Worldwide, people love chubby babies. In India, the process of making sure the baby is suitably chubby starts even before she is born, with the mother being fed all manner of fatty foods – laddoos, halwa, etc. in the name of health.
There probably are one of more scientific reasons behind this, based on our traditional way of eating. However, our lifestyle isn’t anything like that of those that designed these traditions, outside of eating these delicacies. So, today’s expectant mother experiences hardly of the intended benefits of these traditions and most, if not all, of the unintended negative consequences like weight gain and acidity. We, meanwhile, expose the unborn child to poor nutrition right from within the womb!
‘Puppy fat’ effect
As the baby grows up, family and friends will spoil her with sweet and savory treats. ‘Being cute’ becomes an intrinsic part of the child’s identity. Eventually, though, if she doesn’t outgrow the “puppy fat”, something that was an asset now becomes a liability.
Suddenly her family and friends will start constantly telling the child to mind what she eats, how much and when. Imagine (or remember, if you can) the confusion you went through, when this happened. Suddenly, what people admired about the child – her puffy cheeks and chubby body became a negative thing. And, since everyone loved that about you, it was as though your identity was suddenly stripped away, leaving you feeling worthless. This problem is further perpetuated by the media – TV/movies, and is exacerbated by newer media like the internet, resulting in a constant and very harmful assault on the child’s self-esteem and ego.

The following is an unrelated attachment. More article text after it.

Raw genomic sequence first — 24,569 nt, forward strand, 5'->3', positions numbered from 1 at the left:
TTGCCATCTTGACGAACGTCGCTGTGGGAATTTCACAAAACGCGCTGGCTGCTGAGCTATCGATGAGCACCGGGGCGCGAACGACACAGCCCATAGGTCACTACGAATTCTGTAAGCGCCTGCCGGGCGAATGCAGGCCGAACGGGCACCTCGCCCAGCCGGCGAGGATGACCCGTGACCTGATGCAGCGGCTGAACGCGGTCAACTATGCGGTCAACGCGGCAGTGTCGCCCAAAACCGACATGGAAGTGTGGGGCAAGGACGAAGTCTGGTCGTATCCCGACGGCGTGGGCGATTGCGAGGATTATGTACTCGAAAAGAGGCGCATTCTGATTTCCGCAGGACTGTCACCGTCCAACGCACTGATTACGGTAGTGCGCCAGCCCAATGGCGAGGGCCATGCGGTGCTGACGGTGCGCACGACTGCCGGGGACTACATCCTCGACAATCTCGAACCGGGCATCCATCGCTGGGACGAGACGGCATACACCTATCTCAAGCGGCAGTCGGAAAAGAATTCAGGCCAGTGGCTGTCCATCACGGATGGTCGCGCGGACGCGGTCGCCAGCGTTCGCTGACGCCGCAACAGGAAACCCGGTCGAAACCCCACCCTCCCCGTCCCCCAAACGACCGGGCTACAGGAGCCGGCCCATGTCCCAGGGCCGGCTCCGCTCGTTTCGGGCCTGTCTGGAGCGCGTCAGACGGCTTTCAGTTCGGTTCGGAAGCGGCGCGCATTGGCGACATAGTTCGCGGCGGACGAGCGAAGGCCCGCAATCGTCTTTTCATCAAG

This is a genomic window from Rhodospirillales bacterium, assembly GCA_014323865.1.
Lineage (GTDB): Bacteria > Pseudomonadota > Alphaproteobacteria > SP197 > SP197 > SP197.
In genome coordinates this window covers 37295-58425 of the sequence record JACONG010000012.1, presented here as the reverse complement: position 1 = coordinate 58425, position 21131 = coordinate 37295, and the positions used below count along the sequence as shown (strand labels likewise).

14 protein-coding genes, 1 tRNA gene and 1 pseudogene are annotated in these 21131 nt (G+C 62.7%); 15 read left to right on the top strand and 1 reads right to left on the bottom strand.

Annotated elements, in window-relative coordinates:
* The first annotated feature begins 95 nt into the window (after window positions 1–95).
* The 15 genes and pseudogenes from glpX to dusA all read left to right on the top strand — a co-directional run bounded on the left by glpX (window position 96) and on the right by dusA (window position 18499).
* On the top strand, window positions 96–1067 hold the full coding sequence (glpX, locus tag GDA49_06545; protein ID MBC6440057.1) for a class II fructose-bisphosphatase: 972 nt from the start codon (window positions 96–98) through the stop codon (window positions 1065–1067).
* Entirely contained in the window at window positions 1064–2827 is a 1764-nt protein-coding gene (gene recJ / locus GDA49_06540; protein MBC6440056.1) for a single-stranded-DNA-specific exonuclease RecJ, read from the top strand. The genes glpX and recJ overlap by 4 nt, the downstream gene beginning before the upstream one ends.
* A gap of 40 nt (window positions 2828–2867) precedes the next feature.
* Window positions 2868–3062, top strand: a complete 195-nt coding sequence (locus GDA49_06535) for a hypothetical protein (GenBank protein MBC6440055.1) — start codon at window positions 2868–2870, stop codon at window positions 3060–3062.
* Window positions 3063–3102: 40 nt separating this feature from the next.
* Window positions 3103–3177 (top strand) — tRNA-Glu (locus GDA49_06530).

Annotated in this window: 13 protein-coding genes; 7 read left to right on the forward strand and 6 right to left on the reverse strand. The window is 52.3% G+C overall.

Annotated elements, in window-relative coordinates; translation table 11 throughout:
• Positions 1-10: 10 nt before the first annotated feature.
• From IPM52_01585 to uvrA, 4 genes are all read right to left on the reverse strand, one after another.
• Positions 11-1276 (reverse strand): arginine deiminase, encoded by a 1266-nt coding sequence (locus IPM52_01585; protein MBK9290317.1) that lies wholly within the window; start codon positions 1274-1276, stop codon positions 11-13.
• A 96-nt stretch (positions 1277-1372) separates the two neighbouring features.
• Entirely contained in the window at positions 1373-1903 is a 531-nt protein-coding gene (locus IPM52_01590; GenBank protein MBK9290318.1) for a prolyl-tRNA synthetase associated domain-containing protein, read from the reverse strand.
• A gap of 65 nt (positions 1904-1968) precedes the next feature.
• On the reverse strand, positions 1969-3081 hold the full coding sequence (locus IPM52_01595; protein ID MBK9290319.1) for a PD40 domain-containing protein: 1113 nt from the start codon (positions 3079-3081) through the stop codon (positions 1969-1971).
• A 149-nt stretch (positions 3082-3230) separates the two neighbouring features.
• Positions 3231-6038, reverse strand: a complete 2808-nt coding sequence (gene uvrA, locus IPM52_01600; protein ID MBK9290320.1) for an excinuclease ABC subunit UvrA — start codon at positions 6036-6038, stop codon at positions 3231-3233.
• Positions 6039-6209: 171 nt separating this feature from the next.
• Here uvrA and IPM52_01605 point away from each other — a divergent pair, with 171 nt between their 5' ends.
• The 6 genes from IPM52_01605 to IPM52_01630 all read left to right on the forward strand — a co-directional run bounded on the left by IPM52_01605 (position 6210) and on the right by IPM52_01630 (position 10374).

As she hits the teenage, being the right size, becomes critical to landing a good guy/job, even friends! Again, family or friends step in with “helpful” advice – follow the Dixit diet, the five small meals a day plan, cut out all rice….I could go on, but as someone who’s been on the heavier side since I was probably ten or so years old, these are three gems I heard a lot about.
The commonality in these is the lack of attention to what’s actually being consumed in terms of nutrition. A growing child needs to consume a well-balanced diet, including complex carbs, to develop properly and to do well at school, both in academia as well as in sports. Not only that, but as she grows up, every girl is developing her palate. It’s important that any child experience as much of the world, and that includes food, as she can, so she can decide what she likes and therefore, with proper guidance, figure out how she can get the required nutrition as she grows up. The constant barrage of commentary on weight and size distracts the child from other activities critical to her growth and the negative impact of this expands beyond her personal appearance to possibly her personality as well. This might be one reason why so many teenagers develop personalities radically different from what they were as little children.
Emotional cost of weight